Ian W. Hill's Hamlet
nytheatre.com review by James Comptois
June 15, 2007
As part of the Brick Theatre's Pretentious Festival, Ian W. Hill directs, designs, and stars in an ambitious new version of Shakespeare's famous play, Hamlet. However, since this isn't named the Pretentious Festival for nothing, this production is actually called Ian W. Hill's Hamlet. I can't deny I'm impressed by the level of chutzpah.
Unfortunately, I had no clear take on what Hill's concept for Hamlet is or where it was going.
The style and look is too inconsistent. Big band music, along with punk rock and pieces by Phillip Glass, plays on the soundtrack. One actor speaks in a slight British accent, another in what sounds like a Brooklyn dialect. The clothes range from early 20th century garb to sneakers, T-shirts and baseball caps. Is this supposed to be during the 1930s, the post-World War II era, or present-day? Is it supposed to be a deliberate jumble, a la Terry Gilliam's Brazil? If so, why?
Also, it's a very good thing I've seen and read the play; otherwise I'd be totally lost. You need to be at least somewhat familiar with the story or have seen one of the film versions to have any clue as to what's going on.
A prime example of this is the scene where the ghost of Hamlet's father explains his death (a pretty crucial scene for understanding the story) through multiple overlapping voices spoken live over a prerecorded voice, which renders the monologue garbled, and thereby the entire scene—and play, for the matter—incomprehensible.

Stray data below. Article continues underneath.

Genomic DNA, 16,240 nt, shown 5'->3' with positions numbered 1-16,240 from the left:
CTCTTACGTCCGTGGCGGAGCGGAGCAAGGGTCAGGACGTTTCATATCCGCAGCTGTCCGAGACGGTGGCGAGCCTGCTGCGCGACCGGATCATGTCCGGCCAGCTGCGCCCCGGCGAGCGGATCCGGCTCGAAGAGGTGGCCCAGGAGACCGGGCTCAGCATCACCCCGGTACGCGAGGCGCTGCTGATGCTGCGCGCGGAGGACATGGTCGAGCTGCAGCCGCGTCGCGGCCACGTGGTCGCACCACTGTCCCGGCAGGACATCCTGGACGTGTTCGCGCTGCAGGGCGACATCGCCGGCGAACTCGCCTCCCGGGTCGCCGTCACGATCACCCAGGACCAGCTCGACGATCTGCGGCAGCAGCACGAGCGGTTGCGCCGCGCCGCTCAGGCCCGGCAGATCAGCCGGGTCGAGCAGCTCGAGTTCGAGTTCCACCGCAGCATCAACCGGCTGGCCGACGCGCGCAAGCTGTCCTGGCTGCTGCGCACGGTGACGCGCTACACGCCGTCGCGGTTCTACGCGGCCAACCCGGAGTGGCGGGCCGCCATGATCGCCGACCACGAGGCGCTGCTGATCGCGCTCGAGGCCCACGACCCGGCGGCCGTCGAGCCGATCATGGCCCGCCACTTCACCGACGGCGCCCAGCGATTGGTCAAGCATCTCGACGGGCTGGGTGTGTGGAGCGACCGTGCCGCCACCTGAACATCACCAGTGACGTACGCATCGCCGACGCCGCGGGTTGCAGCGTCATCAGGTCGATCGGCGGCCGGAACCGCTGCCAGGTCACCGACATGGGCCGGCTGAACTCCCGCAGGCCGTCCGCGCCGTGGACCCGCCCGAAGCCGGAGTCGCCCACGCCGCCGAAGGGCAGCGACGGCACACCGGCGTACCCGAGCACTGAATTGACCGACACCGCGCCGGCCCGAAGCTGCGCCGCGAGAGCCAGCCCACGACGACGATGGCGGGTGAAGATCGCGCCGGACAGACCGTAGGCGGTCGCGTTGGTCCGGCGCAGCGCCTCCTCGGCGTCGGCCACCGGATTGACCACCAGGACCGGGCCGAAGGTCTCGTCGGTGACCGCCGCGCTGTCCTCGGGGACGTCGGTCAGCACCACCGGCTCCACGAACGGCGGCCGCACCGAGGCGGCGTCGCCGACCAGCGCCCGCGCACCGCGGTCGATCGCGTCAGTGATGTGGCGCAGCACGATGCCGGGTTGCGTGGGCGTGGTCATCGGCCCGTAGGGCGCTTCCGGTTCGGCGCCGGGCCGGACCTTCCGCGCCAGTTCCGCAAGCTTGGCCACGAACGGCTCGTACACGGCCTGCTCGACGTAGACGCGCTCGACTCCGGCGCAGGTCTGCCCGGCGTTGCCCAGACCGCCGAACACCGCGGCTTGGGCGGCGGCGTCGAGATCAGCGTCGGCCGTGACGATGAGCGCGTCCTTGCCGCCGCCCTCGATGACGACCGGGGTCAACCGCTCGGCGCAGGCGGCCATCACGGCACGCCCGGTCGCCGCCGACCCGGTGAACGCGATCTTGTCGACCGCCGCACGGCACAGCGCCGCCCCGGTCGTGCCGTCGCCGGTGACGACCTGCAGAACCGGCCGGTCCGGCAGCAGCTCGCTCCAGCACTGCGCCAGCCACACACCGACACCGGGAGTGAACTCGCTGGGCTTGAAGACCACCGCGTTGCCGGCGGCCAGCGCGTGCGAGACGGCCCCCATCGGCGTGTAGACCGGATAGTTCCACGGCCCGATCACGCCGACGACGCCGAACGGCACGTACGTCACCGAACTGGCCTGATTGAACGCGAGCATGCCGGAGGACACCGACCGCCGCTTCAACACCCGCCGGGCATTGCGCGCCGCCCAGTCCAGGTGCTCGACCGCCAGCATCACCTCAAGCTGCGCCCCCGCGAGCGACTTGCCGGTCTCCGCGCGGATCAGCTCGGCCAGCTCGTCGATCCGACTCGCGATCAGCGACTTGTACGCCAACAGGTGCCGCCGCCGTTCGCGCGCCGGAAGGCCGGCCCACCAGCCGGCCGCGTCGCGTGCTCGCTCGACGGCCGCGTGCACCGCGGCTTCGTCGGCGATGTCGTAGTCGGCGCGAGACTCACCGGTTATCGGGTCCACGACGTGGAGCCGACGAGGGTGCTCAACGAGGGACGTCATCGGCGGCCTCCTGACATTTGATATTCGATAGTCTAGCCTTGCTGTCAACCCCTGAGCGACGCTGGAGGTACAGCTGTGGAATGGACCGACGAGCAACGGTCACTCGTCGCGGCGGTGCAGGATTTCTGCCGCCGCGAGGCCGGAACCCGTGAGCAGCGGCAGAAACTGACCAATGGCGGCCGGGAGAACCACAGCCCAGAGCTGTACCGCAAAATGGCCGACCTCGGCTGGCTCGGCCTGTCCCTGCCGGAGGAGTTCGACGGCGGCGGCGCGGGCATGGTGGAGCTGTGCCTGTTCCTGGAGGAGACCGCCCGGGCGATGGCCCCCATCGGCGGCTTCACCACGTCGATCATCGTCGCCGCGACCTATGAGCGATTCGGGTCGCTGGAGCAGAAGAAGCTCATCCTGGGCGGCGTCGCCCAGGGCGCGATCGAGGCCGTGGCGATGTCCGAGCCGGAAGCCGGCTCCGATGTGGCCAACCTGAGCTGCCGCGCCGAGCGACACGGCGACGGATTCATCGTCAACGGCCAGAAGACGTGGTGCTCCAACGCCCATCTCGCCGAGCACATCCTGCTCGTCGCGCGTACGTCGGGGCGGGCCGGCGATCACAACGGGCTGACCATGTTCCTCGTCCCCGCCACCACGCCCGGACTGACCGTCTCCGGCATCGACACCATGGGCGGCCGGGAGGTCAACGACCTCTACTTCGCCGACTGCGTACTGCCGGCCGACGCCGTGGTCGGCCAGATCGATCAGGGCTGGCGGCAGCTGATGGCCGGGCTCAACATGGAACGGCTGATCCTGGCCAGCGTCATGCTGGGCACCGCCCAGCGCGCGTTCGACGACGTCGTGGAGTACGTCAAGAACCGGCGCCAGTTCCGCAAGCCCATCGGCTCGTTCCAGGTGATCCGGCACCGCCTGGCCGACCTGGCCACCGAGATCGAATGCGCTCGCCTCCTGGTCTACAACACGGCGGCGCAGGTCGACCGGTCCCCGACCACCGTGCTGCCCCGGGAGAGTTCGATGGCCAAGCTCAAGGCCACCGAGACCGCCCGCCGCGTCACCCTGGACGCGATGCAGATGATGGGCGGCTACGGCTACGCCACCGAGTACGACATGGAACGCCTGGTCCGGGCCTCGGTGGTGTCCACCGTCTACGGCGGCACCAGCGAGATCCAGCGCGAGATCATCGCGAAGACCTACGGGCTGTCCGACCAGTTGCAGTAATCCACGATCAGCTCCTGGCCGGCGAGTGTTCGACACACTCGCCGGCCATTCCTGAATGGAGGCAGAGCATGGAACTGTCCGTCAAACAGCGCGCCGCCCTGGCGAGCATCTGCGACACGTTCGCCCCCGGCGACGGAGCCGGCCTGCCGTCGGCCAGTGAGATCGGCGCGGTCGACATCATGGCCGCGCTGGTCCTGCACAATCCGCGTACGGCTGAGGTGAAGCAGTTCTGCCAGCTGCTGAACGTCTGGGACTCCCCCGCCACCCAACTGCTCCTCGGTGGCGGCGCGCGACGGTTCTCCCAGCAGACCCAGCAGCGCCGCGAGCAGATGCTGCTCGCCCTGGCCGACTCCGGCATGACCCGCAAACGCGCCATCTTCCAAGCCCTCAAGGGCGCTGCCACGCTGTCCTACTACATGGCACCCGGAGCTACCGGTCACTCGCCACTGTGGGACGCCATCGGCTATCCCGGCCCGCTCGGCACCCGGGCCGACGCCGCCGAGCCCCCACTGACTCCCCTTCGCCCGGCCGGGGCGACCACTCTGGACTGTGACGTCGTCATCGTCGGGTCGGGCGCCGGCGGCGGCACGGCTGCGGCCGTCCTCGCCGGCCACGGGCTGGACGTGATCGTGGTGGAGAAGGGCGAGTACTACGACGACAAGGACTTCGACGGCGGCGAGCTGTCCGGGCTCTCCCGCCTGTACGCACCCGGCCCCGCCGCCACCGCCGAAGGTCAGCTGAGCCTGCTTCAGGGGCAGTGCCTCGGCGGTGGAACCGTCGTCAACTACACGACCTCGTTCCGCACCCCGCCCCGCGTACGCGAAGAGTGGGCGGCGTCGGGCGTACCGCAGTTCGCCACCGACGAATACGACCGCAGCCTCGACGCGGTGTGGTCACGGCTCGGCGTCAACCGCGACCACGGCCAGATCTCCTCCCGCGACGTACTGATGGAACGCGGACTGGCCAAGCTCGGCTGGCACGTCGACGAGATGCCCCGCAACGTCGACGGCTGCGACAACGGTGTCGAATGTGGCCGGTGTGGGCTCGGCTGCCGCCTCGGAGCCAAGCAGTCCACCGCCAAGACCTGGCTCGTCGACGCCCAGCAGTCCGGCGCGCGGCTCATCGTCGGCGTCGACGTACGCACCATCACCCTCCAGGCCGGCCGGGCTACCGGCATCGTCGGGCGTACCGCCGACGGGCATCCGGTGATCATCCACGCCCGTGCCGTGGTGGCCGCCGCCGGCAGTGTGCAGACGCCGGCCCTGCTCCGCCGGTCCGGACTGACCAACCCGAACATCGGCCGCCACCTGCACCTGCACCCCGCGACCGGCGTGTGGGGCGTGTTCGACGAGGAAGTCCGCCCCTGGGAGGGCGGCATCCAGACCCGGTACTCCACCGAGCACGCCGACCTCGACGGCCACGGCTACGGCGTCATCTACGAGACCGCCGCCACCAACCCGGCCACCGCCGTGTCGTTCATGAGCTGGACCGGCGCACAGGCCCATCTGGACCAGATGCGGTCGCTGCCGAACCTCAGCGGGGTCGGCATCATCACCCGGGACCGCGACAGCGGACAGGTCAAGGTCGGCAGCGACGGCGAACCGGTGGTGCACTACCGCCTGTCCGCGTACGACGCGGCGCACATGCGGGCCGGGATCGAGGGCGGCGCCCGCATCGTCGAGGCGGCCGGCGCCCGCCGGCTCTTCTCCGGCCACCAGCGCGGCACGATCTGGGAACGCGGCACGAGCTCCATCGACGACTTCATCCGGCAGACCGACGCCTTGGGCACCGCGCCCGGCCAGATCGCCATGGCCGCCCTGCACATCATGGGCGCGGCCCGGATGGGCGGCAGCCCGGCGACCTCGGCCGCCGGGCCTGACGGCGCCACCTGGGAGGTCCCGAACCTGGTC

Hill plays the melancholy prince of Denmark mourning the loss of his father and wanting revenge on his murderous uncle as a bitter and aging sprite with a prankster's sensibility. Sometimes, this works, such as when he verbally bullies Polonius. Other times, it does not, such as when he tells his girlfriend Ophelia to get lost (his Hamlet seems too smug and self-absorbed to convince me that he'd ever give her the time of day, let alone love her).
In one sense, it's unfair—if not outright snobbish—to compare one production of a Shakespeare play to another. But at the same time, I can't pretend I've never seen nor read Hamlet. Maybe I just took it too personally that Ian W. Hill's Hamlet undermines so many of its characters.
For example, I can't help but be curious to see how Claudius is portrayed. Sinister? Guilt-ridden? Cold and ambitious? A mixture of all of these, or something else? I got no read on this production's Claudius. He didn't seem like a villain, nor did he seem like a sympathetic person overwhelmed with guilt. Just as I didn't buy here that Hamlet loved Ophelia, I didn't buy that Claudius loved Gertrude or felt uncomfortable when he said, "Give me some light. Away!" I never realized until seeing this show how entrenched the characters of Hamlet, Claudius, Polonius and Ophelia are in my imagination and psyche.
Although the final tableau of the production reveals a distinctive look and style, not only does it feel out of place with the rest of the play, it falls within the "too little, too late" category.
Impressive chutzpah and admirable ambition aside, with a runtime of nearly three hours, I found Ian W. Hill's Hamlet to be overlong and incoherent, being neither quite Hamlet nor its own unique version of the play.